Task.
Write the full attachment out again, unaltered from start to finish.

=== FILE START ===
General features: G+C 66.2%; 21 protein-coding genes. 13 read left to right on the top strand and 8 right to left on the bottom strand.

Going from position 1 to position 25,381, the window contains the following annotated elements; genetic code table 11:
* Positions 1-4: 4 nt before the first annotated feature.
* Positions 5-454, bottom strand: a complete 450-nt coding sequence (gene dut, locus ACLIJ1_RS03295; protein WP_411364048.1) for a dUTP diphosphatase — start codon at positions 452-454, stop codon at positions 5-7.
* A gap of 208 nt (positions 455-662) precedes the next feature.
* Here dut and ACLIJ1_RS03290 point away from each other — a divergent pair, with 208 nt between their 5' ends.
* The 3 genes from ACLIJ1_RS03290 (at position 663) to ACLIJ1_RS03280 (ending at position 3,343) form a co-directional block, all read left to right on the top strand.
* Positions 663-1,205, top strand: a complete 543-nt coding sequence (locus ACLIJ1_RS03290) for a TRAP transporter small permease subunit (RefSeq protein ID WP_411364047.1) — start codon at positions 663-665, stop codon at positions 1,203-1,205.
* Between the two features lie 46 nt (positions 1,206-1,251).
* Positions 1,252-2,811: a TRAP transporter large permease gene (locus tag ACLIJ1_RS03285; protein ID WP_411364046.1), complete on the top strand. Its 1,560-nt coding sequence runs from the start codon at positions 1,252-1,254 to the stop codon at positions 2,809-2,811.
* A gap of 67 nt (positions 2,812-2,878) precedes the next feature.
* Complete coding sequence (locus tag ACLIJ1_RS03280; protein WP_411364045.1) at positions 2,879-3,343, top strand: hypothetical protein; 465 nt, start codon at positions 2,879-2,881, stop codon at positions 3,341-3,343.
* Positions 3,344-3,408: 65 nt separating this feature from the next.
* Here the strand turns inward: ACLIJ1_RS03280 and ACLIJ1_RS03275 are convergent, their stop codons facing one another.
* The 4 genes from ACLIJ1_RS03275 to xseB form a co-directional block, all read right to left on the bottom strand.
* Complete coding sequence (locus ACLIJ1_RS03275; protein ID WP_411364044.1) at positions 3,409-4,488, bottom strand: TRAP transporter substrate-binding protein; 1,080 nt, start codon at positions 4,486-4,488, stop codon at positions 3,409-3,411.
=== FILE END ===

General features: G+C 66.2%; 21 protein-coding genes. 13 read left to right on the top strand and 8 right to left on the bottom strand.

Going from position 1 to position 25,381, the window contains the following annotated elements; genetic code table 11:
* Positions 1-4: 4 nt before the first annotated feature.
* Positions 5-454, bottom strand: a complete 450-nt coding sequence (gene dut, locus ACLIJ1_RS03295; protein WP_411364048.1) for a dUTP diphosphatase — start codon at positions 452-454, stop codon at positions 5-7.
* A gap of 208 nt (positions 455-662) precedes the next feature.
* Here dut and ACLIJ1_RS03290 point away from each other — a divergent pair, with 208 nt between their 5' ends.
* The 3 genes from ACLIJ1_RS03290 (at position 663) to ACLIJ1_RS03280 (ending at position 3,343) form a co-directional block, all read left to right on the top strand.
* Positions 663-1,205, top strand: a complete 543-nt coding sequence (locus ACLIJ1_RS03290) for a TRAP transporter small permease subunit (RefSeq protein ID WP_411364047.1) — start codon at positions 663-665, stop codon at positions 1,203-1,205.
* Between the two features lie 46 nt (positions 1,206-1,251).
* Positions 1,252-2,811: a TRAP transporter large permease gene (locus tag ACLIJ1_RS03285; protein ID WP_411364046.1), complete on the top strand. Its 1,560-nt coding sequence runs from the start codon at positions 1,252-1,254 to the stop codon at positions 2,809-2,811.
* A gap of 67 nt (positions 2,812-2,878) precedes the next feature.
* Complete coding sequence (locus tag ACLIJ1_RS03280; protein WP_411364045.1) at positions 2,879-3,343, top strand: hypothetical protein; 465 nt, start codon at positions 2,879-2,881, stop codon at positions 3,341-3,343.
* Positions 3,344-3,408: 65 nt separating this feature from the next.
* Here the strand turns inward: ACLIJ1_RS03280 and ACLIJ1_RS03275 are convergent, their stop codons facing one another.
* The 4 genes from ACLIJ1_RS03275 to xseB form a co-directional block, all read right to left on the bottom strand.
* Complete coding sequence (locus ACLIJ1_RS03275; protein ID WP_411364044.1) at positions 3,409-4,488, bottom strand: TRAP transporter substrate-binding protein; 1,080 nt, start codon at positions 4,486-4,488, stop codon at positions 3,409-3,411.